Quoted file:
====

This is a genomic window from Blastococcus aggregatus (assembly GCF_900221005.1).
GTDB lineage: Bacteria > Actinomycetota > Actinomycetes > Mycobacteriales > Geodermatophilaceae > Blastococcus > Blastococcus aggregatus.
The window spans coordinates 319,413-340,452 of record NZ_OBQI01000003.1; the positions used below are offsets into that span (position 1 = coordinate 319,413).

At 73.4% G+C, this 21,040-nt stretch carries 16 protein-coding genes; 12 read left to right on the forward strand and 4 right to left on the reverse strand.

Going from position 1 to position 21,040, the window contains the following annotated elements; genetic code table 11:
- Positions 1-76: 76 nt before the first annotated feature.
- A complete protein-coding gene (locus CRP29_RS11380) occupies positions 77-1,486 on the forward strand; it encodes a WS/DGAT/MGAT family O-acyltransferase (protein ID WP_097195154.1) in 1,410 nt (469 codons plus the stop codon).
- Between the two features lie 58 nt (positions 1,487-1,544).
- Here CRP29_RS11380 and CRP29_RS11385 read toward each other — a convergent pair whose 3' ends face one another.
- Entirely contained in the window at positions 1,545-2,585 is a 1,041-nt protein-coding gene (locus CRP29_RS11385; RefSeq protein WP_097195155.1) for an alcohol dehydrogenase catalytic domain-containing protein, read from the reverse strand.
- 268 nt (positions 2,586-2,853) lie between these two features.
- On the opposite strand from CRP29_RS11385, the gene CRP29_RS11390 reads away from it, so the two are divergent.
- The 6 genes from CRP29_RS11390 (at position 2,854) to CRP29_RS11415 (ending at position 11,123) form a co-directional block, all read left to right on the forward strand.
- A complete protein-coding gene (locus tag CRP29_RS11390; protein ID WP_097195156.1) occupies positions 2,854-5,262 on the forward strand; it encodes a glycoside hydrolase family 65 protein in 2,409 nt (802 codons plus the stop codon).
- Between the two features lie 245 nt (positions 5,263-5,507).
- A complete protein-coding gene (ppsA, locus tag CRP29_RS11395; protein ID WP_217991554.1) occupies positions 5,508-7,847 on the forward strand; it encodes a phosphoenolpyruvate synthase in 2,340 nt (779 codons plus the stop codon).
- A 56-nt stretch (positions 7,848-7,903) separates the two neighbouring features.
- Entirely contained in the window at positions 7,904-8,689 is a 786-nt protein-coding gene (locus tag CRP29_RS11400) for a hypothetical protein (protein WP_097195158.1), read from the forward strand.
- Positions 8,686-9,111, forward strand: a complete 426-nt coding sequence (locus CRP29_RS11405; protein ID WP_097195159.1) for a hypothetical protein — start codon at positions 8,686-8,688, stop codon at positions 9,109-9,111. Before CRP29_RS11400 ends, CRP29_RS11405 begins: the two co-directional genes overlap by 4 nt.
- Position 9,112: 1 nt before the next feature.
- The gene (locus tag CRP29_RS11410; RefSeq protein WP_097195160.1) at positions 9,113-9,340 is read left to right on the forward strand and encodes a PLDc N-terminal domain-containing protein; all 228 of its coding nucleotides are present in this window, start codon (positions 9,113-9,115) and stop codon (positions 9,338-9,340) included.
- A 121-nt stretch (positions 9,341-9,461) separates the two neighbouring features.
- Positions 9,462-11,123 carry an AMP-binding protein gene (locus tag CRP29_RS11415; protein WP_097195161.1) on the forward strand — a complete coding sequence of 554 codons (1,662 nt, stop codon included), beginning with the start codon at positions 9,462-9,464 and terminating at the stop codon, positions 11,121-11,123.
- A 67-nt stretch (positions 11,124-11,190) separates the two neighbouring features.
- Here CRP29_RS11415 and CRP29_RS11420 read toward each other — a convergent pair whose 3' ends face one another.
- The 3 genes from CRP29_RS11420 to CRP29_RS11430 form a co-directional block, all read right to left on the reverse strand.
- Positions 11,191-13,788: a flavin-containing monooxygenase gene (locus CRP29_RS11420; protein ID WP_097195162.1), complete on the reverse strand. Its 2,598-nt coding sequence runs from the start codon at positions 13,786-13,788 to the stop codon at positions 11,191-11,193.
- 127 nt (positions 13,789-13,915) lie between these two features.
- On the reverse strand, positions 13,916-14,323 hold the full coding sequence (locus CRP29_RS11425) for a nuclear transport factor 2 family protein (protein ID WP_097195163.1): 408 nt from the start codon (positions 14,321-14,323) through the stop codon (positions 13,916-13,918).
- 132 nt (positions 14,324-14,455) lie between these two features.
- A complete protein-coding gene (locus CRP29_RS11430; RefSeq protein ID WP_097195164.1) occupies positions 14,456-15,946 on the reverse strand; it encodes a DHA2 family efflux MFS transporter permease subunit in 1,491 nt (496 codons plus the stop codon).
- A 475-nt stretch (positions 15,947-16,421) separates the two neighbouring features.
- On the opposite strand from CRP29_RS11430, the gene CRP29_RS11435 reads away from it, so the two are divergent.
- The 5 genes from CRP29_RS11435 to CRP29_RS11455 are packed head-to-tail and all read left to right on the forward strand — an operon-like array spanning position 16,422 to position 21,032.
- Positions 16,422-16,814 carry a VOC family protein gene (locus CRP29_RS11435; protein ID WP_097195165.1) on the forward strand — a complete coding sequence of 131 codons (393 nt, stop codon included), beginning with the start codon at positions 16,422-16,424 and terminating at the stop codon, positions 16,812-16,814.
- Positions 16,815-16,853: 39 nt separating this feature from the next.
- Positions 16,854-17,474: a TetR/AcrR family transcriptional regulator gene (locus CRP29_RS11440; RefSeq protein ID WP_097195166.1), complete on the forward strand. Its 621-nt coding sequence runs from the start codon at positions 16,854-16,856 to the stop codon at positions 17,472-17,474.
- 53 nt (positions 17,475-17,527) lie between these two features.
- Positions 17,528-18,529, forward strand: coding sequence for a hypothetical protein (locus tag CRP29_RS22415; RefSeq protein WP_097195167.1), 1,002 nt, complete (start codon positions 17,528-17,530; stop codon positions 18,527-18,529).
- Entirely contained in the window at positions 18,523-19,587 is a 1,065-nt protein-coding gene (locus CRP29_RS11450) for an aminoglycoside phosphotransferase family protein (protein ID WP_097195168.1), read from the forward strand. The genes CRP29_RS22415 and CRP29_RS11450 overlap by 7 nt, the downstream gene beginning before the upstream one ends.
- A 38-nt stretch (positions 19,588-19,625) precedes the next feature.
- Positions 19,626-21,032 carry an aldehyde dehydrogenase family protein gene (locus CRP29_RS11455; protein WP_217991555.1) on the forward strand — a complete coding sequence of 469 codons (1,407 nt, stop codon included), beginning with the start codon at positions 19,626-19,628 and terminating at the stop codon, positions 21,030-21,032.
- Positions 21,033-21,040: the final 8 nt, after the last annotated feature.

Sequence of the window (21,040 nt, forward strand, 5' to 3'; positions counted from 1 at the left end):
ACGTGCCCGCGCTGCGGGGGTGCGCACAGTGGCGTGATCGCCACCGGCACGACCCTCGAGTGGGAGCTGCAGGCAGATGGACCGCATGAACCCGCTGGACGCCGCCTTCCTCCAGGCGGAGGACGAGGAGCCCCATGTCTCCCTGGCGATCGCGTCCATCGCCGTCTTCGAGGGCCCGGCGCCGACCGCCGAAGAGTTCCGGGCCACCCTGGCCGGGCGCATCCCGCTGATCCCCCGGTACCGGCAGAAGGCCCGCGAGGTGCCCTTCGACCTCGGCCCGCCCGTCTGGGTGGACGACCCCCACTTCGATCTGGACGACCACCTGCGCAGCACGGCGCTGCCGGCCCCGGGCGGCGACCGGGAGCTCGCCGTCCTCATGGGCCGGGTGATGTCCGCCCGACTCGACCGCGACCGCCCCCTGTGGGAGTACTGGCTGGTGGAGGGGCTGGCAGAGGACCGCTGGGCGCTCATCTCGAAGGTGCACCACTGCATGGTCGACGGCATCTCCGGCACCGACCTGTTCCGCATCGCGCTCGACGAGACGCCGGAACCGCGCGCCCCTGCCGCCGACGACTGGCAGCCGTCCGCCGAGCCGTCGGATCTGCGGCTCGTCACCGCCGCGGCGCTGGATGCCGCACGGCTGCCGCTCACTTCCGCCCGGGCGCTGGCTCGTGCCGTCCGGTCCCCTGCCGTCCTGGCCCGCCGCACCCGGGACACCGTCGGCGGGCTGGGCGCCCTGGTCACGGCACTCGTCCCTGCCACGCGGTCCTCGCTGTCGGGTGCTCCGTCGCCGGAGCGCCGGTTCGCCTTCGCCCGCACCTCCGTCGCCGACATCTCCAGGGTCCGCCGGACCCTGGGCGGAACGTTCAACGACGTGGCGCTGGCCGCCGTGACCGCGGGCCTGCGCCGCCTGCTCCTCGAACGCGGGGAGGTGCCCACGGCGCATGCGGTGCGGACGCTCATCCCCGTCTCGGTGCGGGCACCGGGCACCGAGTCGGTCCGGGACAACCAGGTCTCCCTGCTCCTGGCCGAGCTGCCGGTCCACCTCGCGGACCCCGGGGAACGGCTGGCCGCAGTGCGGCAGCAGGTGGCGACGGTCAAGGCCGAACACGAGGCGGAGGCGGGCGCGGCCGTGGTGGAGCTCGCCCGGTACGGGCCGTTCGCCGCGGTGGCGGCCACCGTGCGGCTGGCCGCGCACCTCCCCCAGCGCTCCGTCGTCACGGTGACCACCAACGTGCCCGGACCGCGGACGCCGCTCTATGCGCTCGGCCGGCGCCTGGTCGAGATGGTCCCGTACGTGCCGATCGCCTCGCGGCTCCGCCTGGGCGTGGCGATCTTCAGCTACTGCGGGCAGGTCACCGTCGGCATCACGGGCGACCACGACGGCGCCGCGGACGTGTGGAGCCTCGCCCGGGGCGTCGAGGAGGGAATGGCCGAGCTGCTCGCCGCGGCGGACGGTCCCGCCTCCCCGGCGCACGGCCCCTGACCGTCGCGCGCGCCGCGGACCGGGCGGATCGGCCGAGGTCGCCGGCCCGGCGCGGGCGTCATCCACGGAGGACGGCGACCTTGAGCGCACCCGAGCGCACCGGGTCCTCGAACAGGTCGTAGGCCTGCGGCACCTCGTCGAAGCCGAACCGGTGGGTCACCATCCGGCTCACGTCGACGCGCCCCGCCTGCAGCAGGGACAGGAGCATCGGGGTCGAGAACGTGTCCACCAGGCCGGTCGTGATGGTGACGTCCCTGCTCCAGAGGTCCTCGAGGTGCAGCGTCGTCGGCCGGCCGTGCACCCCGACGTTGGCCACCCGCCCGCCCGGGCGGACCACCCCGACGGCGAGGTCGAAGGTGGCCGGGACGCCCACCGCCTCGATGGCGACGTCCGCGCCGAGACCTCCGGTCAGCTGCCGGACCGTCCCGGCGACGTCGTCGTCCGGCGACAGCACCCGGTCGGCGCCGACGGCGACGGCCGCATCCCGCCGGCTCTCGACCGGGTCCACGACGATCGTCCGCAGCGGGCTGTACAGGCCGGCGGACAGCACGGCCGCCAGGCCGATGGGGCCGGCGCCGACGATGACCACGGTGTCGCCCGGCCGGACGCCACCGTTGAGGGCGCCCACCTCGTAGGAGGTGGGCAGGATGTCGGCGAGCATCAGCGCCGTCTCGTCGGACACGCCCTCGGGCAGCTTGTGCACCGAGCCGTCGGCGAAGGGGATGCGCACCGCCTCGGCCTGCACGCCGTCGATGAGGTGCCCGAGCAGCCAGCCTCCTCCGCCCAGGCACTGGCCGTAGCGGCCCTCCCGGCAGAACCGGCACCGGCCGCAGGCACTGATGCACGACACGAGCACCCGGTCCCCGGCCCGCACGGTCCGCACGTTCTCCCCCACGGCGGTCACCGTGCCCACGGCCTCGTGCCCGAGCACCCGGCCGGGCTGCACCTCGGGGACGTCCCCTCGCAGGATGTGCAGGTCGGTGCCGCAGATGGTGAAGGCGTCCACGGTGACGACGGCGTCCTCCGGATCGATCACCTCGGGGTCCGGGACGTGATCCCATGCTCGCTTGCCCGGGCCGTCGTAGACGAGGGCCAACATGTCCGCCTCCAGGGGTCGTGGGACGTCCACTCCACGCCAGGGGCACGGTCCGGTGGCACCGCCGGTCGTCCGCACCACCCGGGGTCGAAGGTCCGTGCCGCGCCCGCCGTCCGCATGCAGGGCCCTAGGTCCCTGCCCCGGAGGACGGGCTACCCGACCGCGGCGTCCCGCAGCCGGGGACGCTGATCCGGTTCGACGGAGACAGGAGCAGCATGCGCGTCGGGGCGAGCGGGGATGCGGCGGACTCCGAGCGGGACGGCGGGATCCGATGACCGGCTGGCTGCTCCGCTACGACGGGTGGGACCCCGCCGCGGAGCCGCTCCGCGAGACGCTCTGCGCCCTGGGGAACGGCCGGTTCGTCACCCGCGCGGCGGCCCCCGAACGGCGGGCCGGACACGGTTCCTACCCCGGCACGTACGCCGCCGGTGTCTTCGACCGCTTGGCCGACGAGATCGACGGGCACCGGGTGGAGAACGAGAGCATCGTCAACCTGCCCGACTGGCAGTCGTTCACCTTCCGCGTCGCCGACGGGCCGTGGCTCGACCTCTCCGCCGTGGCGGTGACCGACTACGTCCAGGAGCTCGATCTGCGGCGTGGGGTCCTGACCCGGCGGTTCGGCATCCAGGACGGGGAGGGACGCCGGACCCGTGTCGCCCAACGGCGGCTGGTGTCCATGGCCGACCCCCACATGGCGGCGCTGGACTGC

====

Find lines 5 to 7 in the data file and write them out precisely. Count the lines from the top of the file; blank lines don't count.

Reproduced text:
Going from position 1 to position 21,040, the window contains the following annotated elements; genetic code table 11:
- Positions 1-76: 76 nt before the first annotated feature.
- A complete protein-coding gene (locus CRP29_RS11380) occupies positions 77-1,486 on the forward strand; it encodes a WS/DGAT/MGAT family O-acyltransferase (protein ID WP_097195154.1) in 1,410 nt (469 codons plus the stop codon).